Although your weakest link, with the proper training and your employees can be the greatest defense against social engineering attacks and the first line of defense against attacks.

When trying to prevent and mitigate data breaches, companies can’t ignore the BYOD trend. Allowing employees to use their own devices at work and store company data, puts the company at additional risk of their information falling into the wrong hands.

The problem is primarily one of ownership. If an employee uses their own device, they have more control over the features and how they use it, but this puts the company at greater risk as they have no power to enforce security measures to protect their own data.

Not to mention introduces a host of other problems, such as exposing family members to corporate information, losing or misplacing your device or having tech issues.  In every scenario the company is exposed to greater risk, then if they had a corporate device plan.

Although BYOD introduces additional risk for companies, they shouldn’t ignore this trend. According to a recent BT survey, only 10% of IT managers believe BYOD users understand the IT risks involved in using their own devices. Therefore with due diligence and the right attitude, you can avoid risks and mitigate any data breaches.

It’s important for companies to ensure that if they embrace a BYOD trend, they train and educate their staff on manually securing their devices. This will allow them the ability to figure out how to patch, encrypt and have up to date anti-virus software on their devices.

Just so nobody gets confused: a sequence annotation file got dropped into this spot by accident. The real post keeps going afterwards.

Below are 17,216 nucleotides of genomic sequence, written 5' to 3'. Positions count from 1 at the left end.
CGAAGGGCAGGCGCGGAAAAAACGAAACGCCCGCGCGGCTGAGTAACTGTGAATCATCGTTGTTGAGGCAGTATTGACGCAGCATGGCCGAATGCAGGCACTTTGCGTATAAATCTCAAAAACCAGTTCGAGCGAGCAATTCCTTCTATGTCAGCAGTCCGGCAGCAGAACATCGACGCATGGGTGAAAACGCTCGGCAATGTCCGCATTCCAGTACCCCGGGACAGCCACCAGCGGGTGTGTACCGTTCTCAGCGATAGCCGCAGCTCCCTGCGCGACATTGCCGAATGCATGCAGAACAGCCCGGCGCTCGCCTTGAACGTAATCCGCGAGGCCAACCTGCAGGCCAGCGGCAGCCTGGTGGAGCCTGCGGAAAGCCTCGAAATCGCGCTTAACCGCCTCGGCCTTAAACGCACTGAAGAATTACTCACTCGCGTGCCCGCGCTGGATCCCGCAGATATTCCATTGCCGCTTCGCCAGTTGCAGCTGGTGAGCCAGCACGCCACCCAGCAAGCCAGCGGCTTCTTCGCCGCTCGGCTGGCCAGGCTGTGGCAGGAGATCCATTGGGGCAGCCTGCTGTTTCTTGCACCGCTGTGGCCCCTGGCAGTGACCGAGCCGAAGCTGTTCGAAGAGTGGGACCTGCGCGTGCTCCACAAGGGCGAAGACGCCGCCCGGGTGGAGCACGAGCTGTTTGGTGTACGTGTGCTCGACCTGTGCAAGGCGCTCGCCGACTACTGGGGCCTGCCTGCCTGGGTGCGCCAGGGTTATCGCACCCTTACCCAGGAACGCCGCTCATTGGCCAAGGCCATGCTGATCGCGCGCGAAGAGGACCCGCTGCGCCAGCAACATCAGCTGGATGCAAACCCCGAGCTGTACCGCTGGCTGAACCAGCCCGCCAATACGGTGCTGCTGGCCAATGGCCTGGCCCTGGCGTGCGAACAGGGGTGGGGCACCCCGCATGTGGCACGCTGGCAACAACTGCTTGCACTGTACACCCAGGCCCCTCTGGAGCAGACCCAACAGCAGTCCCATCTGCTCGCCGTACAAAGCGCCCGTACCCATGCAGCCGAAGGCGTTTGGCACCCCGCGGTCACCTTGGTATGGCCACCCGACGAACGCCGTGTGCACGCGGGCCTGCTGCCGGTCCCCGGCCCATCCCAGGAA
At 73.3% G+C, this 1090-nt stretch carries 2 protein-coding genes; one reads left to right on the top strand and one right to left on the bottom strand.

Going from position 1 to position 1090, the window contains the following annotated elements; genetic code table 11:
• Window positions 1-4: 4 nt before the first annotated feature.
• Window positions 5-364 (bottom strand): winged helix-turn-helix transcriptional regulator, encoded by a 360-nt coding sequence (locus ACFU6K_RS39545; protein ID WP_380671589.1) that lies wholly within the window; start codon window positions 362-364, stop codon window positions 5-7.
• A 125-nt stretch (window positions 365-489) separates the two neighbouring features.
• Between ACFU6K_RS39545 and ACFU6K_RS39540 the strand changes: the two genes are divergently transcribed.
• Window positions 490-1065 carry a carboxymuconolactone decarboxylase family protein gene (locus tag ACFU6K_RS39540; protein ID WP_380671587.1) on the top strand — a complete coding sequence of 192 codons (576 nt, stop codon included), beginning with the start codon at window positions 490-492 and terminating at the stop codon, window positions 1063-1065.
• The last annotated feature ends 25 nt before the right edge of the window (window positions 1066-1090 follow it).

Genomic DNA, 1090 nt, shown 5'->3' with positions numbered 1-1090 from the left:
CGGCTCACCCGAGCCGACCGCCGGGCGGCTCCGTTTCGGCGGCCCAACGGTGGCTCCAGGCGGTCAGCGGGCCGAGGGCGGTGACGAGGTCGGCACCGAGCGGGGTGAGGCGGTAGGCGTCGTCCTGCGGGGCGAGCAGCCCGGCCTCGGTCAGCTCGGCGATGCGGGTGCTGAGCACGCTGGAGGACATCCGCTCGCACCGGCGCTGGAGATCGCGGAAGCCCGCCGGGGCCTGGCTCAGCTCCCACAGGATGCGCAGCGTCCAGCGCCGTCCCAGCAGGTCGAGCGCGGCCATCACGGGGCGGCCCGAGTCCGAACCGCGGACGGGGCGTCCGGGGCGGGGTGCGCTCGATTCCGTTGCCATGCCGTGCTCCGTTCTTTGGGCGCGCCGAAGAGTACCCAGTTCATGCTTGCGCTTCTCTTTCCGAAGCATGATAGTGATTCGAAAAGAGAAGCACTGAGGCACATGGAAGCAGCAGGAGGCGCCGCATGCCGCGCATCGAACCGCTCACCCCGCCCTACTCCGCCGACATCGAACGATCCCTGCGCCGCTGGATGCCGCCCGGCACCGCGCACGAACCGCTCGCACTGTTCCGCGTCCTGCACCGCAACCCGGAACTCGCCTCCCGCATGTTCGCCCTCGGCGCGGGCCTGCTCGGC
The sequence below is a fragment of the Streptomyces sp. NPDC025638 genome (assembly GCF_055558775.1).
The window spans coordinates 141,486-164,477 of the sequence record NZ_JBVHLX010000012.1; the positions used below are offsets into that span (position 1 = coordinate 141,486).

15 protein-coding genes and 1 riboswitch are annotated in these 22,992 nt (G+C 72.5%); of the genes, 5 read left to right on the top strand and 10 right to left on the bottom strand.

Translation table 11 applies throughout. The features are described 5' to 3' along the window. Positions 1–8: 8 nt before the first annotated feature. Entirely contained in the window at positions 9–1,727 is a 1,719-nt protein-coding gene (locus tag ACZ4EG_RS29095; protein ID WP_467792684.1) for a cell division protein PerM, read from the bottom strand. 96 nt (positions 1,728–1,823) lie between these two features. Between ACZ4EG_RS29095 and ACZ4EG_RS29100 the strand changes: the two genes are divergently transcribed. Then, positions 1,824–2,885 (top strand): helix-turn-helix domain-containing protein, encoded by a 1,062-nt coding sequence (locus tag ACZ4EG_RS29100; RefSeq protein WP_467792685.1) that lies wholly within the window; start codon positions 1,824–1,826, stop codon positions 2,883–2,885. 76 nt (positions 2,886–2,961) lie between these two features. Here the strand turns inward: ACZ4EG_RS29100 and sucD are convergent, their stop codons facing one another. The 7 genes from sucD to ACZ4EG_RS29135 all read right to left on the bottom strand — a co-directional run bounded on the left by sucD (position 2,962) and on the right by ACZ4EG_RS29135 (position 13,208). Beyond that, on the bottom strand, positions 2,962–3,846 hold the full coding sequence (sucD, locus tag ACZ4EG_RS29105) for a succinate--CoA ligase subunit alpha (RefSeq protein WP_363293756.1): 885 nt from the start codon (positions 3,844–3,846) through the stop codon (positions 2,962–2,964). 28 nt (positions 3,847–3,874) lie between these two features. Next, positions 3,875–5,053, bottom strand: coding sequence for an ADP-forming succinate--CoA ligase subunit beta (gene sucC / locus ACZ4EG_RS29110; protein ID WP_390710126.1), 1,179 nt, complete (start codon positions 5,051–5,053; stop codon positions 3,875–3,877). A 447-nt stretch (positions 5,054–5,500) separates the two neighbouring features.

Companies could also use mobile-device management software that reduces the risk of their data falling into the wrong hands. Mobile-device management software would ensure that company data remains safe and in the case of an emergency or when an employee leaves the organization, their data can be remotely wiped, without deleting any of the user’s personal data.

Additionally introducing proper BYOD policies can ensure that any SMBs data remains safe and sound in the case of emergencies. This means ensuring work data can’t be merged with employee’s personal information, non-employees can’t access company data, and certain precautions when the device is lost, stolen or when they resign.

Another option available to companies who are using a BYOD policy is to use a sandbox or ring-fencing approach to their data, in which they keep their data contained within a specific application, thus ensuring if the device is lost, their data doesn’t fall into the wrong hands. This can prove benefit to both parties.

In developing a proper BYOD solution, it’s important to consider the problems and implement solutions to mitigate risk, while taking into account security, audit and data protection requirements.

Not to mention speaking to your employees about the potential risks of using their own devices and what this means for their data and phone use in relation to their privacy and company’s ability to secure their own corporate data.

Once you have proactive measures in place, this will allow you to focus on higher order security precaution such as detecting cybersecurity and performing risk assessment strategies of your network.

Having the ability to test and detect any weak points in your network can prove to be the best asset in protecting it. It’s counterintuitive, but running a diagnosis of where potential intrusions can occur will allow you to beef up your weak points and with constant testing and application, you can continually run this process to make sure you’re always on the frontline of defense and aware of any holes in your metaphorical defense game.